UVU Professor Leads Effort To Build Online Deaf World Library And Museum
October 8, 2013
For Immediate Release
University Marketing & Communications: Whitney Wilkinson
Written by: Heather Wrigley
Each semester, Utah Valley University professor and Director of American Sign Language & Deaf Studies Bryan Eldredge assigns his students projects that require extensive research of historical documents regarding the cultures of deaf people. There’s just one problem:
“Today, the vast majority of the nation’s deaf resources are only available to those who can physically visit the libraries where they exist,” Eldredge said. “It’s really frustrating for students in the deaf studies program when they need to do research and there is so much in the way of historical documentation that they can’t find, let alone access.”
But a $50,000 grant awarded to Eldredge in September might change all that. The grant — from Washington, D.C.’s Institute of Museum and Library Services — is funding for Eldredge to begin work on a Deaf World Library and Museum, a digital resource that will, for the first time, make materials and historical information related to the cultures of deaf people accessible through a single Internet access point.
The DWLM will contain and preserve existing collections and will make documents, cultural artifacts, digitized videos, films and more available to scholars, teachers, deaf students, ASL students, interpreters, social advocates and members of the public throughout the world.
“The goal is to consolidate existing resources in a way that will not only make them more available, but will encourage their use in new ways that take advantage of emerging technologies,” Eldredge said.
For instance, users will not have to log on to different organizations’ websites to access their archives, but will be able to view PDFs of letters, 3D images of tools and other digital materials from those various archives immediately by logging on to the DWLM.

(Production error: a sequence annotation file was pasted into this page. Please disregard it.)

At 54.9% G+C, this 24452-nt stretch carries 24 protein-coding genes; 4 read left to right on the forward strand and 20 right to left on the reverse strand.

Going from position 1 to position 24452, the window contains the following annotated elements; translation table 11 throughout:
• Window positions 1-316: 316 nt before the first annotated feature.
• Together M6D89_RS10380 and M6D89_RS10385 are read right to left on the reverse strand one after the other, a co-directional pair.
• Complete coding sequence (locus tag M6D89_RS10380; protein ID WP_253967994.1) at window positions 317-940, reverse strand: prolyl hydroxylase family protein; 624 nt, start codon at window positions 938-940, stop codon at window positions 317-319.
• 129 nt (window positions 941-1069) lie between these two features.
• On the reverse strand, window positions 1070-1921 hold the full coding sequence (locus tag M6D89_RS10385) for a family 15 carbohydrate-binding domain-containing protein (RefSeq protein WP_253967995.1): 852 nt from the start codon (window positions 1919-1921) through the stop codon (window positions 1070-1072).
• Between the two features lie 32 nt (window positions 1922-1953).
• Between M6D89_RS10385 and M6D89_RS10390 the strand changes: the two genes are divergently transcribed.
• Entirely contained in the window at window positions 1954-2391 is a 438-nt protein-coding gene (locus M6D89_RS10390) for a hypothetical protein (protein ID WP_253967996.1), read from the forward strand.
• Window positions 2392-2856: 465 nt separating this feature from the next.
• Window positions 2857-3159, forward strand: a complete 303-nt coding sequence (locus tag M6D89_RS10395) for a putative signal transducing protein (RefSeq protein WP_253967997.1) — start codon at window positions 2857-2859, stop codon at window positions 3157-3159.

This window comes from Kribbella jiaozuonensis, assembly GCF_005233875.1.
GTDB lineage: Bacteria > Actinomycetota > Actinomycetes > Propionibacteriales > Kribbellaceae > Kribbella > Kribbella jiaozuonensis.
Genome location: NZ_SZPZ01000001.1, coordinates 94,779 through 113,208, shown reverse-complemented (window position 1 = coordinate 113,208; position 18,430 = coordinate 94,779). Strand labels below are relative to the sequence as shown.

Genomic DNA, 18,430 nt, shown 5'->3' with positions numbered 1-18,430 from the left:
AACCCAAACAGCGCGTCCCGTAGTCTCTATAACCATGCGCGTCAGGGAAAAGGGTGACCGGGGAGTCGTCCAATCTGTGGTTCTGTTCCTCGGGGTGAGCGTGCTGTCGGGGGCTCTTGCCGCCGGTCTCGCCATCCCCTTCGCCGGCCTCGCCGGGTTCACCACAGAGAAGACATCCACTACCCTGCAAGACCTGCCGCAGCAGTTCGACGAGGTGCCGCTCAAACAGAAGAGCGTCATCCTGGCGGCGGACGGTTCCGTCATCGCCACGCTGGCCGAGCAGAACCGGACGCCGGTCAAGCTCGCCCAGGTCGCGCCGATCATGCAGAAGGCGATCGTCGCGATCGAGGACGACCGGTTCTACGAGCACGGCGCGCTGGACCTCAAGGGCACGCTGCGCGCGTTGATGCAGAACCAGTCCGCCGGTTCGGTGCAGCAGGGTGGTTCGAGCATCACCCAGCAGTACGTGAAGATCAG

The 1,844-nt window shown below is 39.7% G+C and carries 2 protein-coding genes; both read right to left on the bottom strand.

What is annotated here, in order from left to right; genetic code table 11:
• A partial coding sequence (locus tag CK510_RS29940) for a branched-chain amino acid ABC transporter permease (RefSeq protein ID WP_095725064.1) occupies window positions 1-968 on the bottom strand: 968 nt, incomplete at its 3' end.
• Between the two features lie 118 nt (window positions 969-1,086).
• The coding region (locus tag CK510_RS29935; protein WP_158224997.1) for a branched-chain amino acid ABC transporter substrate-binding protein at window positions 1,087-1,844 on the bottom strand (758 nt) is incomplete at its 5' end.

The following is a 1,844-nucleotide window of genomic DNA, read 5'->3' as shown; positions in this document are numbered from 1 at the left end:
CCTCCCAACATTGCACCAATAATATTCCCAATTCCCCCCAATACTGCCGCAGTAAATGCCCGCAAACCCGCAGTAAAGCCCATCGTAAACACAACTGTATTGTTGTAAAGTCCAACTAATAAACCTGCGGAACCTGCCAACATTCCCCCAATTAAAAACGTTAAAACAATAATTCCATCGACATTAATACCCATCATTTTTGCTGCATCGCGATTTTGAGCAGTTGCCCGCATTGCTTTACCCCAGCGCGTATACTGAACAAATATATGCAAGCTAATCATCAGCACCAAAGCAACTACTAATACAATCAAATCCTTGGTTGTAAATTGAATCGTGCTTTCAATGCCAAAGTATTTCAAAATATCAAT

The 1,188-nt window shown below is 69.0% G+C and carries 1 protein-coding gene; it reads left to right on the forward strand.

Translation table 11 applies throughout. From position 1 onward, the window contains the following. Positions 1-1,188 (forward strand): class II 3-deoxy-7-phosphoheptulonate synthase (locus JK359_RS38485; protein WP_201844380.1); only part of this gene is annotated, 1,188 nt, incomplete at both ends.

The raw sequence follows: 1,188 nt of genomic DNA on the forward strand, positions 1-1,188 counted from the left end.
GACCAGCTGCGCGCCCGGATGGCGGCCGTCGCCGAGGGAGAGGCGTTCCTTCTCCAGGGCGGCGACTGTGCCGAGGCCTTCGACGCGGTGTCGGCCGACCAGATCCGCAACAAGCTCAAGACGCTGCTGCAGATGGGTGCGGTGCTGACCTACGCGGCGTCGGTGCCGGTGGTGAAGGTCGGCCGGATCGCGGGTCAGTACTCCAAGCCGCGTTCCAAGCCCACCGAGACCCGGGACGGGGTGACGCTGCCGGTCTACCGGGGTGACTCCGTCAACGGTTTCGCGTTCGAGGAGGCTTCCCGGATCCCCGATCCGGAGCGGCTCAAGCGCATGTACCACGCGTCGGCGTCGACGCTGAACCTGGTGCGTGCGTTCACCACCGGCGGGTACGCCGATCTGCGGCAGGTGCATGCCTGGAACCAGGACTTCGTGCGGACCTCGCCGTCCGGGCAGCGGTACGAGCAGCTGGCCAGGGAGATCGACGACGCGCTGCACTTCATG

“We have a limited slice of history because most of deaf history took place before we had video, and few deaf people could write in English,” Eldredge explained. “More and more ASL-based documents and videos will be a part of the holdings, so this will be a resource for both the deaf world and for those studying it.”
One of the “emerging technologies” Eldredge has in mind includes the ability to search ASL video using movement recognition, rather than having to search an English transcript of the video.
The grant became active Oct. 1, and Eldredge is leading the effort to come up with an implementation plan. Partners include Gallaudet University, a Washington, D.C., university for the education of the deaf and hard of hearing; California State University, Northridge, which contains numerous holdings dealing with deaf education; and The National Technical Institute for the Deaf at The Rochester Institute of Technology. Experts in deaf studies, deaf education, deaf culture and library sciences will also collaborate to help make the DWLM a reality.
“What I’m really looking forward to is getting this project into the hands of people who can help make it a reality,” Eldredge said. “I want to share my vision and my passion with them and blend it with their skills and insight. I’m an end-user. I want to build it because I wish I had it.”